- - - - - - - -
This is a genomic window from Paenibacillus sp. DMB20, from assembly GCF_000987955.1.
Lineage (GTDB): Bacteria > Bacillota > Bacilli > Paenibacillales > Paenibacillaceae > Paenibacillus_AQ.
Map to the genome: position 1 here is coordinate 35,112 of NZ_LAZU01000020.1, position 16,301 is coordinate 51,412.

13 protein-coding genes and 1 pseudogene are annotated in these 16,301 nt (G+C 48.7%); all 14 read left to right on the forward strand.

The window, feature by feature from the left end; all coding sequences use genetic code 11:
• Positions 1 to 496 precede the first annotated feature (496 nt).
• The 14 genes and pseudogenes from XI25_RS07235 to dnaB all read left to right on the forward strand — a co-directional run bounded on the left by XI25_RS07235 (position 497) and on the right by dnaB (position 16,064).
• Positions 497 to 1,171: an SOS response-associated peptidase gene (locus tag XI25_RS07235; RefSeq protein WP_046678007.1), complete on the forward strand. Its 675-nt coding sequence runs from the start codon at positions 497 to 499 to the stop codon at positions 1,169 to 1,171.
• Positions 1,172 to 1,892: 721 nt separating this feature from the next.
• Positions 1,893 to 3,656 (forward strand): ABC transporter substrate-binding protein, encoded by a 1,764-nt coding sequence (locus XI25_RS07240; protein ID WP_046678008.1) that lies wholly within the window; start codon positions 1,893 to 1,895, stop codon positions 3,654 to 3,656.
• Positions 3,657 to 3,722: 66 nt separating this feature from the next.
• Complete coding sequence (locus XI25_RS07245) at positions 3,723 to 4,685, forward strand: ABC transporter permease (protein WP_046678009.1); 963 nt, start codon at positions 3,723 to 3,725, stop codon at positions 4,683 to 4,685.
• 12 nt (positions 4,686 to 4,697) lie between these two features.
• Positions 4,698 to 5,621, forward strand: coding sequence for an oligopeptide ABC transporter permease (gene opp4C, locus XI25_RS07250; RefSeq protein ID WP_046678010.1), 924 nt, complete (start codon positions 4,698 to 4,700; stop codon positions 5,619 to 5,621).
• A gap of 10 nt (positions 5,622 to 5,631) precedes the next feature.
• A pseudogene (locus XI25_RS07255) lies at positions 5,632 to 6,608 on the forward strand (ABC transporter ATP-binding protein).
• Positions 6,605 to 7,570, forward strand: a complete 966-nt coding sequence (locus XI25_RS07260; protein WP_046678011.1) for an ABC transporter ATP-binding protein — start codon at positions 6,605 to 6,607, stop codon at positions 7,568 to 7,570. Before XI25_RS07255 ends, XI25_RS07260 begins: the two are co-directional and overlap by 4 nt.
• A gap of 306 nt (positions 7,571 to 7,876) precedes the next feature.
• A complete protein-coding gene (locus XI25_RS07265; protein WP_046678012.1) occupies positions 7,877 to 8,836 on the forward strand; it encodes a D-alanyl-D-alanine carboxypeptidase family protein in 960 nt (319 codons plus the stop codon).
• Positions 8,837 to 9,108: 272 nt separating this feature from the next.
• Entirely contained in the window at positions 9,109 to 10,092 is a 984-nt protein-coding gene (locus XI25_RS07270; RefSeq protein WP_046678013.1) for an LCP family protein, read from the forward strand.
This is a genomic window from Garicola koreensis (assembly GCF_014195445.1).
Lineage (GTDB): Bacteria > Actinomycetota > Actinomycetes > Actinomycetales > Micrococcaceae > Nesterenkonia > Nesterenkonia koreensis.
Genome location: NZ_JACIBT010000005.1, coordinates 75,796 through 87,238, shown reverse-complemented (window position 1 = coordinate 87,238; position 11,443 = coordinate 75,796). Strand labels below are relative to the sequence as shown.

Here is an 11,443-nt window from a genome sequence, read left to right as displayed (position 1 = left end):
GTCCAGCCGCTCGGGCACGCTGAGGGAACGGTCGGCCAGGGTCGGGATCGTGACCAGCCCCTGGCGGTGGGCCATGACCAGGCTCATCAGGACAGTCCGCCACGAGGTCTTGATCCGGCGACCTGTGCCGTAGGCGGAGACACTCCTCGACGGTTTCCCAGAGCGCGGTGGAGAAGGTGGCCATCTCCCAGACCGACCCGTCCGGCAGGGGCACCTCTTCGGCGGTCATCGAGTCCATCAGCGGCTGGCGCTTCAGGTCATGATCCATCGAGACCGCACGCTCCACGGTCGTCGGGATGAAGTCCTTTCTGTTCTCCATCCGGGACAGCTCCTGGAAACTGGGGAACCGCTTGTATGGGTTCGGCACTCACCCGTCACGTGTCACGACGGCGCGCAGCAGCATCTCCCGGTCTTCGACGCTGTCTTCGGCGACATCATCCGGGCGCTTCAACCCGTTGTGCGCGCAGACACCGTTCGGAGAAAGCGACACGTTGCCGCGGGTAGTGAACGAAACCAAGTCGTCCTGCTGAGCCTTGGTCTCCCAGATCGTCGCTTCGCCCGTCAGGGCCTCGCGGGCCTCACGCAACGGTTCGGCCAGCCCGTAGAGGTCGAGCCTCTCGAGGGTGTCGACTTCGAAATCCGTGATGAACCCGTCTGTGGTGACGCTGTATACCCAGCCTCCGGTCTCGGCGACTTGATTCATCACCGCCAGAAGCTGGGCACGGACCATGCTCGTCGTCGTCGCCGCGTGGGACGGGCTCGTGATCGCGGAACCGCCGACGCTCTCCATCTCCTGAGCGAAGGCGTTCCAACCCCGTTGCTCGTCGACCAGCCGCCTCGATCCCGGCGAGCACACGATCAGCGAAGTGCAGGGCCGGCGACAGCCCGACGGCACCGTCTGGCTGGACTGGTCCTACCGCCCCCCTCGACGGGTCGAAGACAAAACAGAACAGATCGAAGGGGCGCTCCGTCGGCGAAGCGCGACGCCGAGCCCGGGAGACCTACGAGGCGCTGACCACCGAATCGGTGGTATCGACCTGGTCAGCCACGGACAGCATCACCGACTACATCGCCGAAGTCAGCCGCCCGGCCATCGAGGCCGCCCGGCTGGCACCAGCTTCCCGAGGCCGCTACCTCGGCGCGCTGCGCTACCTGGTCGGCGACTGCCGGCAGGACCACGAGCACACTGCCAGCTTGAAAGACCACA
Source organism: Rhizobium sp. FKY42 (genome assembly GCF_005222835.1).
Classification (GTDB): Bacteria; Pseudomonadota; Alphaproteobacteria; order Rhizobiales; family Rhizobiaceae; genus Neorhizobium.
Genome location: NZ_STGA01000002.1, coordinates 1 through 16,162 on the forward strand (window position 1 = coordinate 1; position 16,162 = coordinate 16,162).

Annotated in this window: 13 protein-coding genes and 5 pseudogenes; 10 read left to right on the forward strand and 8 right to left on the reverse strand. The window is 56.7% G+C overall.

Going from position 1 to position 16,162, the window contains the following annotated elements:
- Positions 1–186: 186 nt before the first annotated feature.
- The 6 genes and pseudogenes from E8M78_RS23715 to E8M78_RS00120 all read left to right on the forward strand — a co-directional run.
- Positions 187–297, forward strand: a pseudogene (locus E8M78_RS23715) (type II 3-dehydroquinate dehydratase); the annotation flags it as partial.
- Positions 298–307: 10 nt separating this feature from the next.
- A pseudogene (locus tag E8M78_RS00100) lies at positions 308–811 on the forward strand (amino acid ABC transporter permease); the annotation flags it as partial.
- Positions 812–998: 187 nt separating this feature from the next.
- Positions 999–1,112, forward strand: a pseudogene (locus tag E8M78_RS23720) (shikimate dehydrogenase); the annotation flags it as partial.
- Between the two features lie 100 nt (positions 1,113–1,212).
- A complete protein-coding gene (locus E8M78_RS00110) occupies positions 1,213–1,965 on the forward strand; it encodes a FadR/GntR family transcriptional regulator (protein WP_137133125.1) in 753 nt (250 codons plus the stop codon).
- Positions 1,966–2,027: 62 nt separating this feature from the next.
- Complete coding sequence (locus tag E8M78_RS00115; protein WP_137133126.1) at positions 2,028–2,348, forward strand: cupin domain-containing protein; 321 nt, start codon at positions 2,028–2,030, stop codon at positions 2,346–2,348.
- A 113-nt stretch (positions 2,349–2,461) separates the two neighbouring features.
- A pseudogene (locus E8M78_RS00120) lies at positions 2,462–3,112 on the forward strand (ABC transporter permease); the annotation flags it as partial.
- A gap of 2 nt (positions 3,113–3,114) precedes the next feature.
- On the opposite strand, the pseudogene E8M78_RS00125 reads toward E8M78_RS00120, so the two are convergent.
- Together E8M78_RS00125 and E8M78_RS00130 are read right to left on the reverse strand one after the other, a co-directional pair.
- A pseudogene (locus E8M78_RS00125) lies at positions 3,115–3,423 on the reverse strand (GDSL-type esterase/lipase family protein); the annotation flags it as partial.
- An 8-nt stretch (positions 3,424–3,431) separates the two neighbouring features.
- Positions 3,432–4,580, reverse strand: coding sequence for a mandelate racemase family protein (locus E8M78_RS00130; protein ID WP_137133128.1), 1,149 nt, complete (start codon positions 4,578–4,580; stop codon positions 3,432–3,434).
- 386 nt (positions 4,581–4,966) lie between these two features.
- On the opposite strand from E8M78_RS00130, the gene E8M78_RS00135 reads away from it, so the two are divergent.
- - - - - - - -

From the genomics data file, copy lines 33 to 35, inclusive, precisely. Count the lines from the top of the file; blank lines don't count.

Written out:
- The 6 genes and pseudogenes from E8M78_RS23715 to E8M78_RS00120 all read left to right on the forward strand — a co-directional run.
- Positions 187–297, forward strand: a pseudogene (locus E8M78_RS23715) (type II 3-dehydroquinate dehydratase); the annotation flags it as partial.
- Positions 298–307: 10 nt separating this feature from the next.